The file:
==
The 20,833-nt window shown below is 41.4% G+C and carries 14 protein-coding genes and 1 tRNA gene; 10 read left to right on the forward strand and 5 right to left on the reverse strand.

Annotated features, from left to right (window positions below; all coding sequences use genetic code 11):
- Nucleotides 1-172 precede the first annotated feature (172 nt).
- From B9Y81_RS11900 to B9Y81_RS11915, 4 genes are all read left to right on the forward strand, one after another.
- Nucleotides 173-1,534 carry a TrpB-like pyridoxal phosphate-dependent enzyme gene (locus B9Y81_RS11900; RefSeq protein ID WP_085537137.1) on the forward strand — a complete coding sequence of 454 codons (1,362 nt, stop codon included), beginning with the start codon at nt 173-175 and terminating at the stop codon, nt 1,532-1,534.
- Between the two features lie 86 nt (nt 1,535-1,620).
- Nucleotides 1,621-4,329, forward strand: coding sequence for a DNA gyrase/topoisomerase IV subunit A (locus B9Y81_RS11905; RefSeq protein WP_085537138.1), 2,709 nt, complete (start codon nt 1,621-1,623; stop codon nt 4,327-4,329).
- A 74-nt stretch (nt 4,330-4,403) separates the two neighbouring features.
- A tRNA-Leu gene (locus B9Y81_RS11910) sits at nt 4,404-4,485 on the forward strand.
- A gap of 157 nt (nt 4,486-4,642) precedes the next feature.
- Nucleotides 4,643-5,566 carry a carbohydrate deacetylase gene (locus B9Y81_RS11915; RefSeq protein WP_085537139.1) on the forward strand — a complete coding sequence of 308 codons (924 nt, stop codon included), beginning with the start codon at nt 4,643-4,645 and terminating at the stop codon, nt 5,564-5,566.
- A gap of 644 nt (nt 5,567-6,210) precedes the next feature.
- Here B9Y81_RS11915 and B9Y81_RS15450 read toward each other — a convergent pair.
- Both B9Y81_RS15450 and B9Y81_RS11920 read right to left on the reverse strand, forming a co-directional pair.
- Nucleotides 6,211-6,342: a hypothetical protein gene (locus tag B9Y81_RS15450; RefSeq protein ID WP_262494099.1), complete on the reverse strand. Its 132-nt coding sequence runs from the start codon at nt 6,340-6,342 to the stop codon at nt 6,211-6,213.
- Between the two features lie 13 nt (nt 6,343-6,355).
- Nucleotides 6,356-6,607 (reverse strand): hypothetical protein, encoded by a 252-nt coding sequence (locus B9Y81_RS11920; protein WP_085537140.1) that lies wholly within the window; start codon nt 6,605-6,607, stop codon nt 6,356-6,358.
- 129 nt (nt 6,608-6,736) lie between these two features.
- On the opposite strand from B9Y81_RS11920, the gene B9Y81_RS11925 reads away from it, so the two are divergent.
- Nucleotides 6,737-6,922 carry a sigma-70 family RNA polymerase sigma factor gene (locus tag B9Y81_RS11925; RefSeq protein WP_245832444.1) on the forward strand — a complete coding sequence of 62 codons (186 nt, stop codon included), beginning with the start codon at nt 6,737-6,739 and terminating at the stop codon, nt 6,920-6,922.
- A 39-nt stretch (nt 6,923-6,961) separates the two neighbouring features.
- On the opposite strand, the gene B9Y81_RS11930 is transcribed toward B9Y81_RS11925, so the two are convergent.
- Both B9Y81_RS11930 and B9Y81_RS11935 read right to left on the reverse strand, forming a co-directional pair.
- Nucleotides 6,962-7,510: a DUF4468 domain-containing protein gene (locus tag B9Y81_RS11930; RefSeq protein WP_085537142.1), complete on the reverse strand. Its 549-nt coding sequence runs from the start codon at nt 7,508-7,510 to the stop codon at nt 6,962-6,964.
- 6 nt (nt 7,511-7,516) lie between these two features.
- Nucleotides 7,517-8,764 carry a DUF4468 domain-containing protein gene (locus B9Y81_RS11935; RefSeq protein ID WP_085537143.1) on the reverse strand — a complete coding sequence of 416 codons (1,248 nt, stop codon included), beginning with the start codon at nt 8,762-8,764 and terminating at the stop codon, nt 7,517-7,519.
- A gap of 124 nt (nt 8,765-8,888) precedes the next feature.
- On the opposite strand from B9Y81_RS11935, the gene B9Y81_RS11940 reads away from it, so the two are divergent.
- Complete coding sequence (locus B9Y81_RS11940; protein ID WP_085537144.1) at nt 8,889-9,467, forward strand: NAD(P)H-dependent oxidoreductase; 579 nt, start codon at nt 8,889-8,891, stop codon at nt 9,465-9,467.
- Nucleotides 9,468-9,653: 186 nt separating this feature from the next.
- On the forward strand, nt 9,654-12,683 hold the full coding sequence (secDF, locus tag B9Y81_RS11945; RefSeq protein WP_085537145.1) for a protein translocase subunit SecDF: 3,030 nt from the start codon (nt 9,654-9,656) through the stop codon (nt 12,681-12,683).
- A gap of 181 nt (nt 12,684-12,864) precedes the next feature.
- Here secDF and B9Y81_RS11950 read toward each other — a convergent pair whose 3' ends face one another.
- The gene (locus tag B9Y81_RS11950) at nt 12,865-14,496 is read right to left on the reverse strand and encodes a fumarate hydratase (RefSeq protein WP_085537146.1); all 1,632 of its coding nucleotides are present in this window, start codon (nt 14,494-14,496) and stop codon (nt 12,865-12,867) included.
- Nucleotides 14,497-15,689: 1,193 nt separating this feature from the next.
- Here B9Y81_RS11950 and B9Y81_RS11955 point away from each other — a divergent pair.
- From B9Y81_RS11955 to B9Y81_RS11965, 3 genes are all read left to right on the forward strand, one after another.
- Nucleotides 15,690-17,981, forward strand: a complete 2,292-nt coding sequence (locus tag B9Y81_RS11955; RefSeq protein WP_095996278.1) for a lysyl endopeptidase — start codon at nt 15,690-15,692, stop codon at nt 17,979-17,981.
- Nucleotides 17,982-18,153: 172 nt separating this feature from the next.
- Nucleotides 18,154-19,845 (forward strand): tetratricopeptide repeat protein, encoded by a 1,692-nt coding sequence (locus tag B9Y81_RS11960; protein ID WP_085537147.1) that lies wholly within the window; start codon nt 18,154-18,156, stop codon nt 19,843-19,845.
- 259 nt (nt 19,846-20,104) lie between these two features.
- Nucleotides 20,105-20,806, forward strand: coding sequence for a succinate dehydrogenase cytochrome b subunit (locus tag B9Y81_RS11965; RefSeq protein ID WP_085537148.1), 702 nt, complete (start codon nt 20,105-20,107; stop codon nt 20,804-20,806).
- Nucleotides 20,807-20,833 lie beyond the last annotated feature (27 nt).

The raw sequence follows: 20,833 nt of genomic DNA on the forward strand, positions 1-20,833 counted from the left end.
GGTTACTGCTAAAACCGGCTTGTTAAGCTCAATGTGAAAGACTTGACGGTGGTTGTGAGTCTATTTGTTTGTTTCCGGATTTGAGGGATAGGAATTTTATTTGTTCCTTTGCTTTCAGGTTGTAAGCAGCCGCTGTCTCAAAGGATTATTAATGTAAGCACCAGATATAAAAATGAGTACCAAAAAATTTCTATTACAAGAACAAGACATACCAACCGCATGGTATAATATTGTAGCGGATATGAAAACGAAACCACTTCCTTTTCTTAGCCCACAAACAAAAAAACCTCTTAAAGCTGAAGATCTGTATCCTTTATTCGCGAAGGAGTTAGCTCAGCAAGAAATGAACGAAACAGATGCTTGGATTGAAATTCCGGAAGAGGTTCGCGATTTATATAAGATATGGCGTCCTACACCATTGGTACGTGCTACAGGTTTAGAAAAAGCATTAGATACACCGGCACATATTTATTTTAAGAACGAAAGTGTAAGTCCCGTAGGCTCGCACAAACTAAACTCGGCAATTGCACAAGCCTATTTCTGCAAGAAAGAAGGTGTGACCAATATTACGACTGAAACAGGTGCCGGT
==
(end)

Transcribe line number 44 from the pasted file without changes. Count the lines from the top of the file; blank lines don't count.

The raw sequence follows: 20,833 nt of genomic DNA on the forward strand, positions 1-20,833 counted from the left end.